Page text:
March 3, 2005

Toxic Meth Byproducts Need Research

WASHINGTON (AP) -- Even as law enforcement cracks down on clandestine labs cooking up methamphetamine across the country, there's no consensus on how to handle the drug's toxic byproducts, experts said Thursday.

A House bill, introduced by Reps. Sherwood Boehlert, R-N.Y., Bart Gordon, D-Tenn., and Ken Calvert, R-Calif., would ask the Environmental Protection Agency to set voluntary standards for cleaning such sites and to fund research on the health effects, particularly on children and first-responders.

"We want to put this on a fast track," said Boehlert, chairman of the House Committee on Science.

Experts say little is known about how long meth-related contamination lasts, how best to clean it up, and how toxic byproducts affect people on or near polluted sites.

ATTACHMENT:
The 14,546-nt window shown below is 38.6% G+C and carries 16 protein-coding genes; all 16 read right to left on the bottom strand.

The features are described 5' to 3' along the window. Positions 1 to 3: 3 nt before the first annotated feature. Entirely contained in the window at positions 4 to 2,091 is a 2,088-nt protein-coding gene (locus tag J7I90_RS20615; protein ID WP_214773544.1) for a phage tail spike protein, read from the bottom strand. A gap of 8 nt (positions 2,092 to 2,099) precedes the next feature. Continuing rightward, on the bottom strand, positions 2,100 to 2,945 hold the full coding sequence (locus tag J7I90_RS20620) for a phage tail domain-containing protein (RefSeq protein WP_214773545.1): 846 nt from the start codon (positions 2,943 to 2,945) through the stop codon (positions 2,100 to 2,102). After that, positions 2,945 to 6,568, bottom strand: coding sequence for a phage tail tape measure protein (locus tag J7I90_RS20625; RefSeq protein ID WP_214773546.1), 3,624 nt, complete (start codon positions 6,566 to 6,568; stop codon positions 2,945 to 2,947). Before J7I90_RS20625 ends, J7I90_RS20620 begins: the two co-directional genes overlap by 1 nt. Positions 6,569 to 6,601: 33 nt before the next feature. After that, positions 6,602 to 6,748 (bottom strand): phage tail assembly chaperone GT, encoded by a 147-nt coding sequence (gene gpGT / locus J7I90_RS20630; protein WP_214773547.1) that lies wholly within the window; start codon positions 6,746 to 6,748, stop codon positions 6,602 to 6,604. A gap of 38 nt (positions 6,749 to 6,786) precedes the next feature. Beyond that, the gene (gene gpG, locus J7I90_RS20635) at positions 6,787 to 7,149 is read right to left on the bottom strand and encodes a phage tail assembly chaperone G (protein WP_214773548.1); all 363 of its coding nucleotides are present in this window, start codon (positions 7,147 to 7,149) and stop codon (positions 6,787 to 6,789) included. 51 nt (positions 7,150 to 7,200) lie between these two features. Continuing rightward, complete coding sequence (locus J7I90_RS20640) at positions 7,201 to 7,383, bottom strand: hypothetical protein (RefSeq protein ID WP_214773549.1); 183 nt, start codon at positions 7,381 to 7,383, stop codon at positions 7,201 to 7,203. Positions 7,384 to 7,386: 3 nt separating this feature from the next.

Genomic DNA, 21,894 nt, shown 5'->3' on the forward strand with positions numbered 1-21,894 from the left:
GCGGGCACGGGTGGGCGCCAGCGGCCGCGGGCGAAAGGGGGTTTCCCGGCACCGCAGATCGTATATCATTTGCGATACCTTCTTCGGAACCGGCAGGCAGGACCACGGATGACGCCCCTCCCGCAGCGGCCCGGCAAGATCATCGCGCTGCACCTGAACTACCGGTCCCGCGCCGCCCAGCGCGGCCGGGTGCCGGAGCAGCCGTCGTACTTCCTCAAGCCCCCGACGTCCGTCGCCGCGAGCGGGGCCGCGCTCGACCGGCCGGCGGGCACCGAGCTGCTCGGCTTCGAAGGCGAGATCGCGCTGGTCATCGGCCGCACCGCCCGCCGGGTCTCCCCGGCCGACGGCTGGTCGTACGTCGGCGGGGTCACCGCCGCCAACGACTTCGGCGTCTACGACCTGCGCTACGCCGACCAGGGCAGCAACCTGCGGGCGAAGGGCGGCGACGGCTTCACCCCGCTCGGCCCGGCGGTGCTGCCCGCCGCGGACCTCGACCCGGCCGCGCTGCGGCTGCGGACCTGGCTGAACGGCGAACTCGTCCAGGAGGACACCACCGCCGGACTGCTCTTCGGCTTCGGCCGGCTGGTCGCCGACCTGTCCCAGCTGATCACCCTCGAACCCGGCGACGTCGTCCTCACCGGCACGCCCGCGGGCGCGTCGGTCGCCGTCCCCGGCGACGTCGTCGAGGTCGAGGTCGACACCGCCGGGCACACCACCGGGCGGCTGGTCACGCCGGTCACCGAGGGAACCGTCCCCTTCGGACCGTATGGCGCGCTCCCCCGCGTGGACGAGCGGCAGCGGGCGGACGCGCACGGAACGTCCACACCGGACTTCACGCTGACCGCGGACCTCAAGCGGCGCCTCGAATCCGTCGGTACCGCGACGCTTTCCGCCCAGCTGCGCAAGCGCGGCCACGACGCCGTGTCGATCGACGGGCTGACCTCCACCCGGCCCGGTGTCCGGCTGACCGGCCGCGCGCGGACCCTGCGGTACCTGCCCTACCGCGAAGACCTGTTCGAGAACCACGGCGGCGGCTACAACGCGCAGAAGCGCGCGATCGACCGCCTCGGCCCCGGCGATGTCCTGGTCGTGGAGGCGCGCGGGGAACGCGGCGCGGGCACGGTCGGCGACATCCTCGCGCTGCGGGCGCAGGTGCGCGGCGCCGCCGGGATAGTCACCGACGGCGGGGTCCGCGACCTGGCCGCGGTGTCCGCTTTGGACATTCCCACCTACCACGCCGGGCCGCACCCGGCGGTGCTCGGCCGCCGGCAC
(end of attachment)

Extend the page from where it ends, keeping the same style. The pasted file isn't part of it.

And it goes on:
The process of cooking meth, often in clandestine labs in homes, cars or trailers, can leave a coating on the walls, floors and ventilation systems of a building. In addition, every pound of meth cooked creates between 4 and 6 pounds of toxic waste, which is often dumped nearby or in remote public places.

Seven states have guidelines for cleaning contaminated property, ranging from airing out the site and washing it with household cleaners to conducting detailed assessments to determine the level of contamination, said Sherry Green, executive director of the National Alliance for Model State Drug Laws.

Meth users account for 607,000 of the country's 19.5 million drug users in 2003, according to the most recent statistics from the Office of National Drug Control Policy.

But Scott Burns, the office's deputy director for state and local affairs, said the numbers belie the drug's danger.

"Yabba, ice, crystal, crank, meth - whatever you want to call it, it is the most destructive drug," Burns said.


On the Net:

Information on the bill, H.R. 798, can be found at http://thomas.loc.gov/

Office of National Drug Control Policy: http://www.whitehousedrugpolicy.gov/